In dry etching systems, the lower the gas pressure, the smaller the frequency that the ions coming from the plasma and impinging on the wafer are scattered, and the higher the etching anisotropy. According to the present invention, it is possible to perform low-pressure anisotropic etching with good uniformity at a practical etch rate.

Using a large vessel in a dry etching process, a large number of samples can be processed at one time, improving throughput. When a large vessel is used, it is particularly important to exhaust the reaction products generated as a result of the etching reaction out of the vessel. This requires a high-speed evacuation.

Conventional systems commonly have a turbomolecular pump with a pumping speed S0 of about 1000 l/sec or less. For an exhaust conductance of 200 l/sec to 1000 l/sec, the effective evacuation speed S is 100 to 400 l/sec. Hence, when the gas pressure is set at 5 mTorr, the gas flow rate that can be achieved is 40 to 200 sccm. Because of the above-mentioned high-speed vacuum pump and large exhaust conductance, the present invention achieves a gas flow rate of 800 sccm at 5 mTorr by setting the effective evacuation speed to at least 1300 l/sec, and preferably at least 2000 l/sec.

FIG. 18 shows the relationship between effective exhaust speed and gas residence time when the vacuum chamber volume changes from 100 l to 10,000 l. The gas residence time can be made shorter than 100 msec by setting the effective exhaust speed to more than 700 l/sec for the vacuum chamber volume of 100 l, to more than 3600 l/sec for a vacuum chamber volume of 500 l, and to more than 70,000 l/sec for a vacuum chamber volume of 10,000 l. For example, to achieve an effective exhaust speed of 70,000 l/sec requires, from equation (2), the use of a vacuum pump having a pumping speed of 140,000 l/sec and a vacuum chamber having an exhaust conductance of 140,000 l/sec.

By providing a gas outlet at the center of the sample stage, the density of gas at the center and around the sample stage can be made uniform.

Furthermore, by providing the wafer support at a point distant from the ECR point results in greater uniformity of etch as well.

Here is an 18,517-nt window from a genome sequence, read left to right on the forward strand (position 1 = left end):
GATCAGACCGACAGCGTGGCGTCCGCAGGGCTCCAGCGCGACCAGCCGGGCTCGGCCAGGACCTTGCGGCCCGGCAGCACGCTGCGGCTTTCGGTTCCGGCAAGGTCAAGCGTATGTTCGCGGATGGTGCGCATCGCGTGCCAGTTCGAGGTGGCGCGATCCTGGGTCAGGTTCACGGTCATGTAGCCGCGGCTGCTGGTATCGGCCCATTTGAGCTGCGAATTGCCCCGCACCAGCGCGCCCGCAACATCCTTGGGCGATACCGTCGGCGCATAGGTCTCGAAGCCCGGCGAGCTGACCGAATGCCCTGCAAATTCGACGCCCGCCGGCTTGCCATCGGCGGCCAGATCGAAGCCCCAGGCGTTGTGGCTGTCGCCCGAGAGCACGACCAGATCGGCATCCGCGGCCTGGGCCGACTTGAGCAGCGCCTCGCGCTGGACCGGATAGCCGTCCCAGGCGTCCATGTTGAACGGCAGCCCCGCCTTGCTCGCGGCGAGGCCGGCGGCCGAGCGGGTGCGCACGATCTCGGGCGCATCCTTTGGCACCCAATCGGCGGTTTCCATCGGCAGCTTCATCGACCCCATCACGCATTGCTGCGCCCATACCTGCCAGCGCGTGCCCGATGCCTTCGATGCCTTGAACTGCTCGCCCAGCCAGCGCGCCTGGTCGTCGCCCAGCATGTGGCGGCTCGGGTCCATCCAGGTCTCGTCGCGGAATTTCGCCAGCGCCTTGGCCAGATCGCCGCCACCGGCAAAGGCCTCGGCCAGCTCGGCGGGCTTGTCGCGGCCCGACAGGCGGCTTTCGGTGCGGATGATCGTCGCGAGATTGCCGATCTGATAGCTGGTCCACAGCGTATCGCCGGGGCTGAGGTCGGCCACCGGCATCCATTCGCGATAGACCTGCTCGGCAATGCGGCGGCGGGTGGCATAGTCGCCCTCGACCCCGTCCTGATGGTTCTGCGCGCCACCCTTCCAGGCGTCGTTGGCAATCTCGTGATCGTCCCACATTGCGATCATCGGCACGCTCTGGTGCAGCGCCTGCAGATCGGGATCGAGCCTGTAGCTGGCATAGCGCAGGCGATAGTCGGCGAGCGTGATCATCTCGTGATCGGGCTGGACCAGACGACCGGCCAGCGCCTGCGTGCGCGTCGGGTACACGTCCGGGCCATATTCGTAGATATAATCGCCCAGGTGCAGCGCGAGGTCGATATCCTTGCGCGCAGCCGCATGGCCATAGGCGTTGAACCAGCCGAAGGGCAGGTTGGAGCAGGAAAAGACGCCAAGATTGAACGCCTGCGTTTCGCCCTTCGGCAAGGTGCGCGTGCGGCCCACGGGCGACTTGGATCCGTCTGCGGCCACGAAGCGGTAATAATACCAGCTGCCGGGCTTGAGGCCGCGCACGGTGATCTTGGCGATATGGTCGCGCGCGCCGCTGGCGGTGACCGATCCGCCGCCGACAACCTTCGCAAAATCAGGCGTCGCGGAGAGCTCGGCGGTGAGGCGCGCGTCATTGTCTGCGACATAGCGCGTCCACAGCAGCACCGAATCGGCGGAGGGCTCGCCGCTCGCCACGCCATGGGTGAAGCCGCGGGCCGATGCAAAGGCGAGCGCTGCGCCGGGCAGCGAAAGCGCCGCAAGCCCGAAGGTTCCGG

In view of the foregoing discussions, the preferred embodiments of the invention will be discussed.

A preferred embodiment of a high-speed exhaust plasma treatment system is shown in FIG. 1. Sample stage 7 is illustratively shown supporting a semiconductor wafer 8 within vacuum chamber 1. The region above sample stage 7 within vacuum chamber 1 is defined as the discharge zone 4, into which an etching gas is introduced via gas pipes 14, associated gas flow rate controllers 13, gas inlet 9, and buffer zone 15. A gas plasma is produced from the etching gas through the use of a microwave source 2, which preferably generates a frequency of microwave radiation of approximately 2.45 GHz, and propagates the microwave radiation through a waveguide 3 into discharge zone 4. Gas pressure may be monitored by a gas sensor 23 at the discharge zone. For effective discharge, a field generation solenoid coil 6 is arranged around the discharge zone so that a magnetic field of 875 Gauss is generated in the discharge zone to produce a high-density plasma by electron cyclotron resonance (ECR). Only one sample stage 7 and wafer 8 are shown, but a plurality of such sample stages as well as a plurality of wafers per sample stage may be provided.

After etching the semiconductor wafer, used etching gas plasma is exhausted from the vacuum chamber 1 via an exhaust buffer zone 10 by a vacuum pump 11. A variable conductance valve 12 is provided to vary the exhaust rate as a means of optimizing the etch rate in the vacuum chamber.

Vacuum pump 11 preferably includes two turbomolecular pumps having a pumping speed of 2000 l/sec each for a total exhaust speed of 4000 l/sec. Exhaust buffer zone 10, which is essentially a gas exhaust outlet in the vacuum treatment chamber, is preferably installed symmetrically with respect to the central axis of the wafer. This enables the gas flow to be symmetrical to the center of the wafer, while greatly increasing the exhaust conductance. The twin turbomolecular pumps are preferably arranged symmetrically with respect to the center axis of the discharge zone, as illustrated.